July 22, 2021
Everyone has to sleep, right? Some people get away with five hours a night, while others need nine or more. If you feel like you could use more sleep, you’re not alone. There are some things your body might be telling you that can indicate you need to sleep more often (or less).
Find out why and how to get the amount of sleep that works for you.
Most experts recommend seven or more hours of sleep per night for most adults, but just like diet or exercise, sleep duration isn’t one-size-fits-all. For many folks, seven hours is enough, while for others, that feels excessive, and some can’t function at their best without a solid nine.
Why do some people need more sleep than others? Several factors can determine how much shuteye a person needs to feel and function their best during the day.
People’s sleep requirements, like the body and mind, change over time. Generally, younger people who are still growing and developing need more sleep than older people whose bodies require less energy.
Newborns ages 0-3 months, whose bodies and brains are rapidly evolving, need about 14 to 17 hours of sleep every day. These little ones are on a continuous sleep-eat cycle, with little time for much else.
Infants ages 4 to 11 months still need a substantial amount of sleep, or 14 to 17 hours, and toddlers ages one to two years need about 11 to 14 hours of sleep per day. Preschoolers ages three to five require 10 to 13 hours, while children ages 6 to 13 need around 9 to 11 hours.
How much sleep do teenagers need? About 8 to 10 hours should suffice for teens ages 14 to 17 whose bodies require more energy to evolve through puberty. Teens also tend to have a harder time waking up compared to adults.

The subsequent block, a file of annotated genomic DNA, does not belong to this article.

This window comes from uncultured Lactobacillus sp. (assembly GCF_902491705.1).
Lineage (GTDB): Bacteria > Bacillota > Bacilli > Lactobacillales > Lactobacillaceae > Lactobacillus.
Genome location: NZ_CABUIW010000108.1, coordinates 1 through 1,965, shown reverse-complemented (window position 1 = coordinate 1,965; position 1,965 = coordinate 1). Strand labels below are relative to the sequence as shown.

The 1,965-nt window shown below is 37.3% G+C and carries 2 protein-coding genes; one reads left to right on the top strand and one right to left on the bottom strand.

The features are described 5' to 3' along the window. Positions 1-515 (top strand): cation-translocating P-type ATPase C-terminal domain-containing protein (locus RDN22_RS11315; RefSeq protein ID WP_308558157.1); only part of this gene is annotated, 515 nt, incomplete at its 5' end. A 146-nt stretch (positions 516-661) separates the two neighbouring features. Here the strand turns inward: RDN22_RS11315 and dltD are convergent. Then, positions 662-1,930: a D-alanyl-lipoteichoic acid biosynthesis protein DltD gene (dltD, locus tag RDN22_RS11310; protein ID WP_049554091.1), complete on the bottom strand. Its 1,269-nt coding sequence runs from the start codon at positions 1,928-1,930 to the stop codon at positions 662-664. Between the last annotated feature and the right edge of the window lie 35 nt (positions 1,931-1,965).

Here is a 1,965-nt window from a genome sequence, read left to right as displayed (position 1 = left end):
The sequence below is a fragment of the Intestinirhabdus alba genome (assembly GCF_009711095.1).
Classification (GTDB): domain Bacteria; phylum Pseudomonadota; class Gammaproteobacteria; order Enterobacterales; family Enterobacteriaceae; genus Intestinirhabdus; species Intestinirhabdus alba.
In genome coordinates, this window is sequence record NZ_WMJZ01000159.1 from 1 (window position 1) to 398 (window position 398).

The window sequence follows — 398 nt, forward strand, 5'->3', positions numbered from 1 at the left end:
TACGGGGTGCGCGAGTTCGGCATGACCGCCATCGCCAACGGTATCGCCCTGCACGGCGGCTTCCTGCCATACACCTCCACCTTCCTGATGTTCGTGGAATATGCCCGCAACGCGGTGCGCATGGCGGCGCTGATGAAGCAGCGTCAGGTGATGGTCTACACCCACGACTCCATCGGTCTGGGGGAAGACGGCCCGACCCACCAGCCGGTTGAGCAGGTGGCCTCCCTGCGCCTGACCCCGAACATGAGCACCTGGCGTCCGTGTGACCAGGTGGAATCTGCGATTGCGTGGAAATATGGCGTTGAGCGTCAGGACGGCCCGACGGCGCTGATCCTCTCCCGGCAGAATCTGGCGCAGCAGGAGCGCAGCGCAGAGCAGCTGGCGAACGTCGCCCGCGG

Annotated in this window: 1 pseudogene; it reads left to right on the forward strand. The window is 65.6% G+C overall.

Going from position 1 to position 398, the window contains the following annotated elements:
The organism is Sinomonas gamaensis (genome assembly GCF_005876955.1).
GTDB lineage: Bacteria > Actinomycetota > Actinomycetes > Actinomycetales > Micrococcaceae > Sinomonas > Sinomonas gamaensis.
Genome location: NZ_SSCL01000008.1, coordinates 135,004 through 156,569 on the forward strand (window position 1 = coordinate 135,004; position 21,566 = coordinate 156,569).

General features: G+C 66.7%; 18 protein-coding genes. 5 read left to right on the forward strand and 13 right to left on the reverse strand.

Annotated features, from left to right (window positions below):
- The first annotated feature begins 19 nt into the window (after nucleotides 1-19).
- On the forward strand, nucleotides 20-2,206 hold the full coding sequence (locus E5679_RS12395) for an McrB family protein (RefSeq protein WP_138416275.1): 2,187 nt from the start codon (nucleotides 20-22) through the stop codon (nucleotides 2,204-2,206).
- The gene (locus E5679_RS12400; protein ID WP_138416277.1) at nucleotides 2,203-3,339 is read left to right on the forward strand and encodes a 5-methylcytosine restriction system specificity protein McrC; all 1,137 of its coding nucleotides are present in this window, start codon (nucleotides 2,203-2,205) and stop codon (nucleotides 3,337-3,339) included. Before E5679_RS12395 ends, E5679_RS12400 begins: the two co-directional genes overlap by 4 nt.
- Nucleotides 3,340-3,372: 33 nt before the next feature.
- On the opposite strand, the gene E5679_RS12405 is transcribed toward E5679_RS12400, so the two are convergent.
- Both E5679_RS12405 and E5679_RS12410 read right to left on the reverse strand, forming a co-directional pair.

As most people transition into adulthood, sleep requirements decrease and remain steady for several years. Younger adults ages 18 to 25 and adults ages 26 to 64 generally fare best with seven to nine hours of sleep per night. Into the golden years, though, sleep requirements decrease a bit. Most older adults (65 and older) need just about seven to eight hours a night.
Mental health can also significantly affect a person’s energy levels and sleep needs. Some disorders can cause fatigue, making a person feel as though they need more rest to function. They can cause exhaustion, making it difficult for a person to wake up or stay awake. On the other hand, some mental illnesses can make it difficult to fall and stay asleep. Medications used to treat psychiatric disorders may affect sleep patterns as well.
Anxiety is one of the leading causes of insomnia. Individuals with anxiety disorders, including generalized anxiety disorder (GAD), obsessive-compulsive disorder, and post-traumatic stress disorder (PTSD), generally have difficulty falling asleep as it’s challenging to quell an anxious mind. They may also have difficulty falling back asleep after waking in the night. Unfortunately, this can create a vicious cycle, as lack of sleep can increase cortisol levels and exacerbate stress and anxiety.
Depression, which often occurs comorbidly with anxiety disorders, can disrupt sleep as well. Research indicates about 75% of people with depression also have symptoms of insomnia. Depression can also cause fatigue and may cause some people to sleep significantly more than they otherwise would. Certain antidepressant medications can hinder sleep as well.
People with attention-deficit/hyperactivity disorder (ADD or ADHD) are also at higher risk of sleep difficulties, including trouble falling and staying asleep and daytime fatigue.
People with autism spectrum disorder tend to take longer to fall asleep and have more trouble staying asleep compared to their peers. One 2019 study examining preschoolers on the autism spectrum found 80 percent experienced sleep disturbances.
Bipolar disorder is another that can trap individuals in a vicious cycle wrangling with the effects of the disorder and the impact of sleeplessness. When someone is in a manic state, they may sleep less, or not sleep at all, whereas when they are in a depressive state, they may sleep significantly more. Subsequently, sleep disturbances can trigger depressive or manic episodes.